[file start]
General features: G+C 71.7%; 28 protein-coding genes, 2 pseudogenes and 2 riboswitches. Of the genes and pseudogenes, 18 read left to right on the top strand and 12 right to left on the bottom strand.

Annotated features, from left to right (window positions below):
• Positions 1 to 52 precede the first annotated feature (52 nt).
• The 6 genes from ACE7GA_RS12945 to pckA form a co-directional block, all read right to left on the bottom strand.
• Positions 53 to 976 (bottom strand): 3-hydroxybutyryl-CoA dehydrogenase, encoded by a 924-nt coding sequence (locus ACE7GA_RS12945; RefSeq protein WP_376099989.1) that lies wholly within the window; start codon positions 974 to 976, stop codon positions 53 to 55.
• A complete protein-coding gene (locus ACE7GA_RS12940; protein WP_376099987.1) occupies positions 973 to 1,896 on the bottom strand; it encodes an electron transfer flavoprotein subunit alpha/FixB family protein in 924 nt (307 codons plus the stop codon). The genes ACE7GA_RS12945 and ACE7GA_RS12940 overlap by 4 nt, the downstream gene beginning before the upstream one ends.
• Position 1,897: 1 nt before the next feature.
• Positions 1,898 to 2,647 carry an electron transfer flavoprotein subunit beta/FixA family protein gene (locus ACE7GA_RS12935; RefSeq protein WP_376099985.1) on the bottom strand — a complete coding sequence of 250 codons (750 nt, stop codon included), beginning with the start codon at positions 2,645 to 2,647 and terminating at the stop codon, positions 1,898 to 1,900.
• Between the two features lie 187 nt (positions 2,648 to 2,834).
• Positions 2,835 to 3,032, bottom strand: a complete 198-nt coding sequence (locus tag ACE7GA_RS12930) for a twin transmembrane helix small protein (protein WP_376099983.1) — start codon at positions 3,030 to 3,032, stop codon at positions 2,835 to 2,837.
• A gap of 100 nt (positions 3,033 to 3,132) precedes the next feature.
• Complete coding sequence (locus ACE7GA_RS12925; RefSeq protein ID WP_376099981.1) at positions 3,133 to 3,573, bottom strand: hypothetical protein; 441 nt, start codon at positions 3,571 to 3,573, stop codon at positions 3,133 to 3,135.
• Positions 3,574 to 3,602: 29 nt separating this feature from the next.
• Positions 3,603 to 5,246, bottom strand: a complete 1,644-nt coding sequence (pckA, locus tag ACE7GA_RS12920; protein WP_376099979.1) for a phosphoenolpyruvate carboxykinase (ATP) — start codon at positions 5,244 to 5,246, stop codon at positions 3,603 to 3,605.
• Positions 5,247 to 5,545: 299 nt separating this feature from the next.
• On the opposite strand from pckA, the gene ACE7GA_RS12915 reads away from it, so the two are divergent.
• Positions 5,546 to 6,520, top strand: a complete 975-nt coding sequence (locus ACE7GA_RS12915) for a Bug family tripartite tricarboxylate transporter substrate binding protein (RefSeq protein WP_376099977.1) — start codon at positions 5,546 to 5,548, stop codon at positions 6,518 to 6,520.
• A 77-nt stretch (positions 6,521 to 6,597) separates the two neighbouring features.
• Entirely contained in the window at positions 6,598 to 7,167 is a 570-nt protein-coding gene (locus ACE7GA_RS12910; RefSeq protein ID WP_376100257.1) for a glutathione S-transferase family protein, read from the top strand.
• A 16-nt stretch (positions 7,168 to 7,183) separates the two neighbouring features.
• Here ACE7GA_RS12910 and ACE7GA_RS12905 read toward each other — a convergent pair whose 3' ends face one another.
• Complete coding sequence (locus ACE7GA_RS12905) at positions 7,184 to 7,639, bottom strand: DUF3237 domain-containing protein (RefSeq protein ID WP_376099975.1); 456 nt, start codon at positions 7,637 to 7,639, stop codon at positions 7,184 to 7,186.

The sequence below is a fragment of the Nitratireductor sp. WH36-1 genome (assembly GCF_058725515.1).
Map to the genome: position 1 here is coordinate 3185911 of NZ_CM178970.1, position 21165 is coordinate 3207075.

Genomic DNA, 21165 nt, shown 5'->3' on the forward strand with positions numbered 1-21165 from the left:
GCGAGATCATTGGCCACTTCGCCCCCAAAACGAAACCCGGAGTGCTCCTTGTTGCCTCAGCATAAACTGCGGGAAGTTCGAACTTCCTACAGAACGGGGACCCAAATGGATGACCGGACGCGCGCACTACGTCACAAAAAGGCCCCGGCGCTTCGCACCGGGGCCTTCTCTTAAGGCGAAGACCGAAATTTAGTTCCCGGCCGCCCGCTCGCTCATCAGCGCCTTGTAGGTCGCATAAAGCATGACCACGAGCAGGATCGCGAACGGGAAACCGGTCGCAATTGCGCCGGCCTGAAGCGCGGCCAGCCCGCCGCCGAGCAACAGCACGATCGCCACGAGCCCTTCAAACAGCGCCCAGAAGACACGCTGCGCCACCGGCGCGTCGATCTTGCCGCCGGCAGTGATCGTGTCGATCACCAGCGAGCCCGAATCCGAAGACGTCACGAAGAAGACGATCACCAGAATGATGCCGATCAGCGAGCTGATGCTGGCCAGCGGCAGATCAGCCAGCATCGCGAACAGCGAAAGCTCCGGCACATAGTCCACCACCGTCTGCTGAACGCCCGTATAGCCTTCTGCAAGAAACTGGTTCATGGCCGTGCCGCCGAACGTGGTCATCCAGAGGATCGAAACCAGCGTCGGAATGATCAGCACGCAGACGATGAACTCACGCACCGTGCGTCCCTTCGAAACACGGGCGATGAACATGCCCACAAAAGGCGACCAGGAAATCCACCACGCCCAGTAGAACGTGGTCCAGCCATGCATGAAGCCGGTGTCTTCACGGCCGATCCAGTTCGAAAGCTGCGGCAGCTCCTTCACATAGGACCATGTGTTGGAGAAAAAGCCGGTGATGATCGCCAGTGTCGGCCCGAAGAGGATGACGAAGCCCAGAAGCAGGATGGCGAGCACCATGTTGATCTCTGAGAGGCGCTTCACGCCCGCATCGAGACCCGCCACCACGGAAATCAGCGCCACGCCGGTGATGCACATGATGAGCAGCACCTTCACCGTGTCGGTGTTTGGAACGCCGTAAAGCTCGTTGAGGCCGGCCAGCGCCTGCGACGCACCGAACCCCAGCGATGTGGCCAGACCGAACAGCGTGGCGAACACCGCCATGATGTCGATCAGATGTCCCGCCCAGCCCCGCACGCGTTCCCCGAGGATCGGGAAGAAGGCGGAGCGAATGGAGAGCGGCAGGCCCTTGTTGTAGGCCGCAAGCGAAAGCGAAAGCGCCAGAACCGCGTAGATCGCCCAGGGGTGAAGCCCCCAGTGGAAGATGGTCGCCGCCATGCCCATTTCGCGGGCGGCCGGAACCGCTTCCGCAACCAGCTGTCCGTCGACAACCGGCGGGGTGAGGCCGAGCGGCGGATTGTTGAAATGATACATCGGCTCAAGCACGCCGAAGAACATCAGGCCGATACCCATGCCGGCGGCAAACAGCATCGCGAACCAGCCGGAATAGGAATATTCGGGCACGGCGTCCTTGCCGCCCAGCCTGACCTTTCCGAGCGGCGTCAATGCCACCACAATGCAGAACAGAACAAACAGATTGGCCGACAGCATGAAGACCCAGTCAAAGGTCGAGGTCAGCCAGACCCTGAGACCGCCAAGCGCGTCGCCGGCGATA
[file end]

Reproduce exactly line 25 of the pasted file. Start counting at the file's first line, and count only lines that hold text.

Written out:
Genomic DNA, 21165 nt, shown 5'->3' on the forward strand with positions numbered 1-21165 from the left: